The world jazz is reeling from the news released two days ago that Grammy-winning drummer, Lawrence Leathers has died. Leathers’ death is appears to be a homicide.
Leathers’ death is tragic for his relative youth, his immense talent and what he has already contributed to jazz. Even for those who might not recognize his name, if they are fans of jazz, and have listened to contemporary recordings, it is likely that they have heard Leathers’ work.
According to ABC News and other outlets, Leathers was found unconscious in a Bronx, New York stairwell. He was pronounced dead at the scene.
From all accounts, it seems that Leathers’ girlfriend, Lisa Harris and her boyfriend, Sterling Aguilar, attacked the musician before he passed away. Allegedly, Aguilar held Leathers in a chokehold and allowed Harris to punch him before leaving Leathers in the stairwell.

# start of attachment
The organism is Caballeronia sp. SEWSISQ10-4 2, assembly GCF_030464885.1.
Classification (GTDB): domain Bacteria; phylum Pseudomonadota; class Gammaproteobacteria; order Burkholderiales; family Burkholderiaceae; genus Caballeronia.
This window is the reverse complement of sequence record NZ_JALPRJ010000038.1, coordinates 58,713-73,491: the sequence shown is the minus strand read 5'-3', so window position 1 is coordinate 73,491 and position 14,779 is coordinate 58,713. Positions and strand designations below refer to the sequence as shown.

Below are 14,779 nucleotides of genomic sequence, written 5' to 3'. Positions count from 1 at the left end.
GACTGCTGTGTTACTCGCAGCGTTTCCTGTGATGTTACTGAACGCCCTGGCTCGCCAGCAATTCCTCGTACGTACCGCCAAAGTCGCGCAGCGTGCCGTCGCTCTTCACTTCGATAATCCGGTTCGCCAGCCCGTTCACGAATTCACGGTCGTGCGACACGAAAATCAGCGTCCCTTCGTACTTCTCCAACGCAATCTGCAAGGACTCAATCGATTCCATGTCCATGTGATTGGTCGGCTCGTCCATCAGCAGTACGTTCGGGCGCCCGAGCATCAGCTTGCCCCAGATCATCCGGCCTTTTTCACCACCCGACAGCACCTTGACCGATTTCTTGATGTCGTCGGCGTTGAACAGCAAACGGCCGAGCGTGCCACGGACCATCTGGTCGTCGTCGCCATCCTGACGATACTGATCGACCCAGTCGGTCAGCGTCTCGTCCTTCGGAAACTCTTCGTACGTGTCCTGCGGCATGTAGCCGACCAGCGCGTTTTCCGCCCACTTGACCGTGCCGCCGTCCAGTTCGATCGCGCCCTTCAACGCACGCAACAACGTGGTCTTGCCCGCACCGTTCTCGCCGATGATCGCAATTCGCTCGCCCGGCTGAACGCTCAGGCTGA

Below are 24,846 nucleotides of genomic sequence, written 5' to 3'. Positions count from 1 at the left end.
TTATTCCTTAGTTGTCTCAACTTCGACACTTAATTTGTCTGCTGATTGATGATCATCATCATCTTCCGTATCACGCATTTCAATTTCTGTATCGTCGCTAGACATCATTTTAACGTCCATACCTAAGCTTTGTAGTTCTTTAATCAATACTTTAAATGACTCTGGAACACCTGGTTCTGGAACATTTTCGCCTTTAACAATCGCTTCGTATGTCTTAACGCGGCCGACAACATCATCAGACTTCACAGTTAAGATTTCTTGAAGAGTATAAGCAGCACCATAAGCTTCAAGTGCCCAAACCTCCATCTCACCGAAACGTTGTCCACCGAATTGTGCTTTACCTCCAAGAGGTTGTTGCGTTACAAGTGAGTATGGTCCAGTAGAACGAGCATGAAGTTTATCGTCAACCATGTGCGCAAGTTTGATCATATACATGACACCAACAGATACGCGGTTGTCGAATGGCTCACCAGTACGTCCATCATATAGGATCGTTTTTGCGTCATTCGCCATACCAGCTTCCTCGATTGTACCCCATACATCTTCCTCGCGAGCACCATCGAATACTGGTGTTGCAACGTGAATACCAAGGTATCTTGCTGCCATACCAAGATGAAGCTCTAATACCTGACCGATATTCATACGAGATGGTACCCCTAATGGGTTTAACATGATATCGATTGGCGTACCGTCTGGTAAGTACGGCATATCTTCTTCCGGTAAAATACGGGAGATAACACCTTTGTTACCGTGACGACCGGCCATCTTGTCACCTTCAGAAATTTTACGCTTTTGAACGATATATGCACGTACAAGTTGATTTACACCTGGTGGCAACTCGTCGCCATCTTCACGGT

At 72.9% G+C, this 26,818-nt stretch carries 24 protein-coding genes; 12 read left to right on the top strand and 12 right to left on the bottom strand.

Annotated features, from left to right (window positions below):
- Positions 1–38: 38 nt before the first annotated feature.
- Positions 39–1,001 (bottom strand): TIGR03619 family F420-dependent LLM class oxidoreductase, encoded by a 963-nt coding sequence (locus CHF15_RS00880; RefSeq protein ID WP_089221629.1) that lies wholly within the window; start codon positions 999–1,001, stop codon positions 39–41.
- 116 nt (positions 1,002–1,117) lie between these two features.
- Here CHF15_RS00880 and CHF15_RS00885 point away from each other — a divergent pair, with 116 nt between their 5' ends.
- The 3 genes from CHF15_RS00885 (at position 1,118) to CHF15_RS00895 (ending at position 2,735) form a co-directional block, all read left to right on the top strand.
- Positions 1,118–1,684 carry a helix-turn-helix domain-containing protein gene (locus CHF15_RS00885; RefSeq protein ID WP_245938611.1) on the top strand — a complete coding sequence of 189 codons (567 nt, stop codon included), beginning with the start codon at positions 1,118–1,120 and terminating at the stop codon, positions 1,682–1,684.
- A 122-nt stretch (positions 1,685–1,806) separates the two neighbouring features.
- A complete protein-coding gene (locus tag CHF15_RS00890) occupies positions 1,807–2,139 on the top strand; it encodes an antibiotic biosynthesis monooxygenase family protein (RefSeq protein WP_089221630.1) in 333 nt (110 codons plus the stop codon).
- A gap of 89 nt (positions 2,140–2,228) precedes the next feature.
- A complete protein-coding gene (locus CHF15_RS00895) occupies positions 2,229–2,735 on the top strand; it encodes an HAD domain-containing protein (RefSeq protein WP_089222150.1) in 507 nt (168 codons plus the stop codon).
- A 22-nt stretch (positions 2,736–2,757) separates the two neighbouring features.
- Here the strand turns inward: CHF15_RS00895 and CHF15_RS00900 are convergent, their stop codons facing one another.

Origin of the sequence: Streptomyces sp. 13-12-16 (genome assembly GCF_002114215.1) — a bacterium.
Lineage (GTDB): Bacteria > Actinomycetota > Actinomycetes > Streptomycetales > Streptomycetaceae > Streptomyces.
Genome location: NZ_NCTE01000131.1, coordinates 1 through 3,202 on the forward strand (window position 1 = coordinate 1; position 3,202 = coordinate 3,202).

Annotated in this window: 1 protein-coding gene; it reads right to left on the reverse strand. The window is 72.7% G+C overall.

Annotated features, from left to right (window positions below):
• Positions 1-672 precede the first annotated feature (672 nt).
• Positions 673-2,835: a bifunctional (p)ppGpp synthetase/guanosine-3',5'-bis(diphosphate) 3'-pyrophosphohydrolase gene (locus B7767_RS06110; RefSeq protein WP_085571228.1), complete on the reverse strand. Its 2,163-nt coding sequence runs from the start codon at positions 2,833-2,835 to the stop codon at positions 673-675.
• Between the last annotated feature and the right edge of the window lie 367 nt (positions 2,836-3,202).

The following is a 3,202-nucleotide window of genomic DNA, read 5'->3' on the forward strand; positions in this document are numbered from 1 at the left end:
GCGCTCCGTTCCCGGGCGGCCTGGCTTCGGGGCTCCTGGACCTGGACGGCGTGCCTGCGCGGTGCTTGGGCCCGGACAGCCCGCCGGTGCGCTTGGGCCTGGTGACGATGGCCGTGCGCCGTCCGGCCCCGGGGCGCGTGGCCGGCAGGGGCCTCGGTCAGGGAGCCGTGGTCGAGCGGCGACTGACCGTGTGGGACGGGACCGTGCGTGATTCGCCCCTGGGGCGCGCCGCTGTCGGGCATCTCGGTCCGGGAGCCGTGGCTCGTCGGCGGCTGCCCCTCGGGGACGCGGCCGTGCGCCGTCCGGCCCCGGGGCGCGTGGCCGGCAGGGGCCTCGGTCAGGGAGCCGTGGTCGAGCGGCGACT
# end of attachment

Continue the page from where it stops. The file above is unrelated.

Leathers’ family has declined to speak about his death, only to say that a funeral is being planned. A GoFundMe page has been created to cover the musicians’ funeral costs.
Lawrence Leathers: A life cut short
Leathers’ legacy should not be defined by this tragedy. The drummer was an integral part of the Aaron Diehl Trio. As part of that ensemble, Leathers added his swinging, crisp style (with the rest of the trio) to the soundscape of albums by new jazz vocal phenom, Cecile McLorin Salvant. Leathers can be heard on “For One to Love” (2015) and “Dreams and Daggers” (2017). Salvant earned Grammys for both recordings. Leathers also served as a guest drummer on Harry Connick Jr.’s show, “Harry,” “The Root” reports.
Leathers was a Michigan native who made his way to New York by way of Julliard. He studied at the University of Michigan prior to attending the legendary institution.
On Thursday, The Lansing State Journal reported that charges for Harris and Aguilar have changed from assault to manslaughter and criminally negligent homicide.
While investigators continue to piece together the details of Leathers’ demise, fans and colleagues mourn the man and the music he made that ushered in a new era of straightforward jazz.